I don't think Trump is a charismatic figure compared to other political leaders, say Ronald Reagan or even Rubio. He is a TV personality, a billionaire businessman who knows how to market himself. And most of all, he's right on the issues.

Trump got nominated because the other Republican POTUS candidates REFUSED to address his issues in the way he was addressing them.

rcocean said...

Academy is full of frauds but you can't get the average moron to care.

In the USA, college isn't about learning anything. No one gives a damn about that, except maybe STEM which has a practical application.

Its all about getting a degree, or networking, so you can make $$$. And for the rich its about hanging out and having sex/fun while pretending to do something important.

Sociologists and Political "Scientists" figured this all out. They also figured out you could get a nice, easy job with plenty of cute Co-eds by convincing the rubes you were some sort of "scientist" who was solving societies problems.

Paul Snively said...

richardsson: Science has become an Idol.

Hence, "scientism," a metaphysical belief in a version of "science" that doesn't exist, and never did. The elevation of the myth of "self-correction" to an article of faith, and an acceptance of the metaphysical claim that science is capable of addressing all questions of human experience, which is how you get titles like: "The Blind Watchmaker: Why the Evidence of Evolution Reveals a Universe without Design" unironically.

If you have a genuine interest in the history of science, warts and all, let me highly recommend The Anthropic Cosmological Principle, which may be the best science writing, ever.

If you want an agnostic's beat-down of the cult of scientism, let me recommend The Devil's Delusion: Atheism and its Scientific Pretensions.

If you want a theistic analytic philosopher's apologia on science and faith, let me recommend Where the Conflict Really Lies: Science, Religion, and Naturalism.

Guildofcannonballs said...

"If you don't understand something, just make up some stuff. It's a lot easier than doing or studying research."

I appreciate you practicing what you preach and preach and preach. Keep on keeping on, that way you can never forget how smart you are and how dumb people around you are.

wildswan said...

"Wolfe's book is obviously designed to create a furor rather than inform and does not cross any reasonable threshold for devoting time to reading it"

Any book that can make the old story of Darwin and Wallace new and readable and assimilate that dusty old story to a new battle between Noam Chomsky and an unknown professor of linguistics studying a Brazilian Indian tribe which only knows 350 words - and make the whole book a page turner - well, that is an artful book. As for its meaning, I think the book is challenging the liberal consensus by presenting one of its iconic figures as an arrogant idiot who recently took back the main assertions that made him famous in the field of linguistics without the press or any liberal noticing.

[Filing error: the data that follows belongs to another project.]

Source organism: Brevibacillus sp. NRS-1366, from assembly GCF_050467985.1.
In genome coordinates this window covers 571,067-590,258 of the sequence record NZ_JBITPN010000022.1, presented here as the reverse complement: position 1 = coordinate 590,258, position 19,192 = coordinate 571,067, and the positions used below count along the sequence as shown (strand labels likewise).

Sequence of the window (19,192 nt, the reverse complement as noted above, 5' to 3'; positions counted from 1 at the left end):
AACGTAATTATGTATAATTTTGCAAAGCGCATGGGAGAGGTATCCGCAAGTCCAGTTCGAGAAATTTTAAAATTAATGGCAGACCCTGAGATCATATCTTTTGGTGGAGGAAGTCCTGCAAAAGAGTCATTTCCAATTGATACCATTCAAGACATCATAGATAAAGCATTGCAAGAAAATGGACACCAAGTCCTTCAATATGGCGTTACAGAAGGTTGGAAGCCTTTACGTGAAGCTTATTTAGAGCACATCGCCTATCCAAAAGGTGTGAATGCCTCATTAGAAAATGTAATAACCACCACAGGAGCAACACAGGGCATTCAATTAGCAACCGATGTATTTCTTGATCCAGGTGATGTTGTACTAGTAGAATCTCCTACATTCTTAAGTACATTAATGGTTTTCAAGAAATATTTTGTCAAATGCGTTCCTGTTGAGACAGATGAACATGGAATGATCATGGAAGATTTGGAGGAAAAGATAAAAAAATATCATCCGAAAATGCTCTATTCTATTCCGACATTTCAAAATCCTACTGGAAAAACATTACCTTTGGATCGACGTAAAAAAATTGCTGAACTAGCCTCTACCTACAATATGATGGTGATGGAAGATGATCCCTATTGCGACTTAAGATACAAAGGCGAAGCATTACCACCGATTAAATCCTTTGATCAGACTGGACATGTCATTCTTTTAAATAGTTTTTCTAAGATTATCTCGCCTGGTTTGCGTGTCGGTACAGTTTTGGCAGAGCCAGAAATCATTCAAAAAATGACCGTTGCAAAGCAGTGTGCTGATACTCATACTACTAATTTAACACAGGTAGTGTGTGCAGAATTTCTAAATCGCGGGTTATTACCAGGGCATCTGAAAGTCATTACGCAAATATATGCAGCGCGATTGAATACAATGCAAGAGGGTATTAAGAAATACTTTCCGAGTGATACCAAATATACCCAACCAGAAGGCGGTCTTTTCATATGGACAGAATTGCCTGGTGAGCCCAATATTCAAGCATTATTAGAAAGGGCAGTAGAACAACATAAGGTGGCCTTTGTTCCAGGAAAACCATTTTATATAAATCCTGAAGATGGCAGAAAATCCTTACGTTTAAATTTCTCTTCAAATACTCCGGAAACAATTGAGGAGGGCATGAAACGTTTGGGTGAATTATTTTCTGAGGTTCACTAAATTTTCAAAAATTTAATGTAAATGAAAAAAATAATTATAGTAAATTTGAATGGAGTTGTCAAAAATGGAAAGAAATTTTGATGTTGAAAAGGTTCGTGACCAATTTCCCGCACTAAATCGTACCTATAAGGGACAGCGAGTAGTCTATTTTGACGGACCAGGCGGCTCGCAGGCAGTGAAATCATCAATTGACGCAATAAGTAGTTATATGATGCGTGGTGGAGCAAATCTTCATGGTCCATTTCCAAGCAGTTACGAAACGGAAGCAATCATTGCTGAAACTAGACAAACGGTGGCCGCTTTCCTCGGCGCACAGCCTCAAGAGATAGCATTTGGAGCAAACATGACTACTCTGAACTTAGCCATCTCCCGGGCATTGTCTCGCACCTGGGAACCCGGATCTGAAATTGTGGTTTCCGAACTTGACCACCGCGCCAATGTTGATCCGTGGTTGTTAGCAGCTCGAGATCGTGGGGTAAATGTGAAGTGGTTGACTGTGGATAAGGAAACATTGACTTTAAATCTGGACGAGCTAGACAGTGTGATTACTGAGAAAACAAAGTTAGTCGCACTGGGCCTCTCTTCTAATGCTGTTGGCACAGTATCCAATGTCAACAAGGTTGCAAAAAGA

As Wolfe says: "A century and a half’s worth of certified wise men, if we make Darwin the starting point — or of bearers of doctoral degrees, in any case — six generations of them had devoted their careers to explaining exactly what language is. ... Chomsky all by himself had spent sixty years on the subject. He had convinced not only academia but also an awed public that he had the answer. And now he was a signatory of a declaration that language remains… an enigma?" The Kingdom of Speech (Kindle Locations 1737-1738).

This isn't a book about evolution, it's a book about liberal icons. Wolfe has always been a very topical, very timely writer who wouldn't dream of not shocking everyone possible with his treatment of themes and memes and this is another one in that series. It says something about where Wolfe thinks we are; he thinks we are about to repudiate uncritical acceptance of "science" as a source of social or political understanding.

AReasonableMan said...

wildswan said...
Any book that can make the old story of Darwin and Wallace new and readable and assimilate that dusty old story to a new battle between Noam Chomsky and an unknown professor of linguistics studying a Brazilian Indian tribe which only knows 350 words - and make the whole book a page turner - well, that is an artful book.


I am not saying Wolfe is not a good writer, I liked 'The Painted Word'. But, I was very sympathetic to his basic thesis, that academicians have killed the field, much as they have done to music, poetry, are currently doing to jazz, and will/have done to any other artistic endeavor you can think of.

I thought 'From Bauhaus to Our House' was much weaker. I like modern architecture. I didn't need any theoretical gobbledegook to reach that point of view. So, from my perspective, his basic premise was flawed. He is older than I am. The broad revival of interest in mid-century architecture and furniture suggests that mine is not a minority view.